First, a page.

Electric cars — and their continued sales growth — are expected to have a greener, cleaner influence on air pollution and reduce human mortality in most, if not all, U.S. metropolitan areas, according to Cornell University research published in Renewable and Sustainable Energy Reviews (March 2023).
As the microscopic soot discharged from carbon-fueled cars continues to drop substantially, the research measured the potential of the large-scale use of passenger electric vehicles on air pollution and associated economic gains throughout the U.S. by 2050.
“While we enjoy the mobility that passenger vehicles provide, many of us don’t realize how bad those carbon emissions are, that come out from tailpipes, and how they’re impacting our health,” said senior author Oliver Gao, the Howard Simpson Professor of Civil and Environmental Engineering in the College of Engineering at Cornell University.
Gao and his colleagues examined data from the Environmental Protection Agency’s National Emission Inventory, the Community Multi-scale Air Quality modeling system and an associated tool, which estimates the economic value of health impacts resulting from changes in air quality — specifically ground-level fine particles (2.5 micrometers and smaller, known as PM2.5.)
With fresher air, in 27 years greater Los Angeles will have 1,163 fewer premature deaths annually, corresponding to $12.61 billion in improved economic health benefits, according to the paper. Greater New York City could see 576 fewer such deaths annually and have $6.24 billion in associated economic gains and health benefits, while Chicago could have 276 fewer deaths and gain about $3 billion in financial well-being.
In California’s San Joaquin Valley, the scientists calculated there would be 260 fewer annual deaths and a $2.82 billion economic benefit, while Dallas-Fort Worth would see 186 fewer annual deaths and $2 billion in economic and health gains, to round out the top five areas.
Global sales of electric vehicles have grown steadily, the researchers said. While electric cars sold around the world was less than 1% of market share in 2016, the share grew to 2.2% by 2018. The market share globally doubled to about 4.1% in 2020 and then to 6.6% in 2021.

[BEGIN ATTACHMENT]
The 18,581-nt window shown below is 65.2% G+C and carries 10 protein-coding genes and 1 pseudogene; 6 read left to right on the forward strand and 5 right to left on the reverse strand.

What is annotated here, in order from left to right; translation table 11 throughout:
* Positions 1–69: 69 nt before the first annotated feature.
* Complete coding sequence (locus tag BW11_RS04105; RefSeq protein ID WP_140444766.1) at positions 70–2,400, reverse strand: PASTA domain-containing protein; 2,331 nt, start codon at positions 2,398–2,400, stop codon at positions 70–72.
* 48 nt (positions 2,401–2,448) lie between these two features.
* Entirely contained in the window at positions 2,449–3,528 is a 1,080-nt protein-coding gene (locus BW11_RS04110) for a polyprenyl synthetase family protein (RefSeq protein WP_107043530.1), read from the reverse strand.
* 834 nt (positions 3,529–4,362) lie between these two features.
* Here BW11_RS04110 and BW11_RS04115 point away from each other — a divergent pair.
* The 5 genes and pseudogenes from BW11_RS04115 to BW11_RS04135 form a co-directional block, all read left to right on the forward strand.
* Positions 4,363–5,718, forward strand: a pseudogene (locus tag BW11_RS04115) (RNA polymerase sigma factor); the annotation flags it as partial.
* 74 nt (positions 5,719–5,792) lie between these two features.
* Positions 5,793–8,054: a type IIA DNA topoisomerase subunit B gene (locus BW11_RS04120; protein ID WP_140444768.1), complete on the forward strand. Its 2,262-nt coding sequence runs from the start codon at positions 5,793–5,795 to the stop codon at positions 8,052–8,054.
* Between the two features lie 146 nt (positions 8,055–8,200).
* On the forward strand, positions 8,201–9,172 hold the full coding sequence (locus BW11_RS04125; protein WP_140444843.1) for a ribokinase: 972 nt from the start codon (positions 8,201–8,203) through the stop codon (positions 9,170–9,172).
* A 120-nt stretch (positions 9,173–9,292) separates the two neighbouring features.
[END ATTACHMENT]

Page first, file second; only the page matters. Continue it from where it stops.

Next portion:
In the U.S., market share of electric passenger vehicles was 4.5% in 2021, but at the city sales level, according to the paper, passenger vehicle market shares were 22% in San Francisco, 11.9% in Los Angeles, 11.7% in Seattle and 3.4% in New York City.
With carbon-fueled passenger vehicles still all around now, tailpipe emissions surround us, said Gao, a faculty fellow at the Cornell Atkinson Center for Sustainability. “It’s not like power plants, where the stacks are usually far away,” he said. “If we fully electrify transportation, we’re not only helping defeat global climate change, but we’re also helping the regional improvement of air quality.”
The benefits of electric vehicle adoption on air quality and public health are quite clear, it is also important to accelerate the implementation of this mitigation strategy, said the paper’s lead author Shuai Pan, a former Cornell post-doctoral researcher, now at Nanjing University of Information Science and Technology (NUIST), China.
“In addition to sound policies at the national level,” he said, “the successful implementation of zero-emission vehicle goals requires commitments and actions at the regional level.”
Electrifying transportation has comprehensive advantages. “We all want to win this battle against climate change and we all want to electrify transportation,” Gao said. “I hope this research can help local decision-makers to carry out real action and policy that improve the air and gain health rewards for regional residents in many ways.”
In addition to Pan and Gao, co-authors for “Impacts of the Large-scale Use of Passenger Electric Vehicles on Public Health in 30 U.S. Metropolitan Areas” are Wendi Yu, at NUIST; Lewis M. Fulton, University of California, Davis; Jia Jung, Pacific Northwest National Laboratory; and Yunsoo Choi, University of Houston.
Materials provided by Cornell University. Original written by Blaine Friedlander, courtesy of the Cornell Chronicle. Note: Content may be edited for style and length.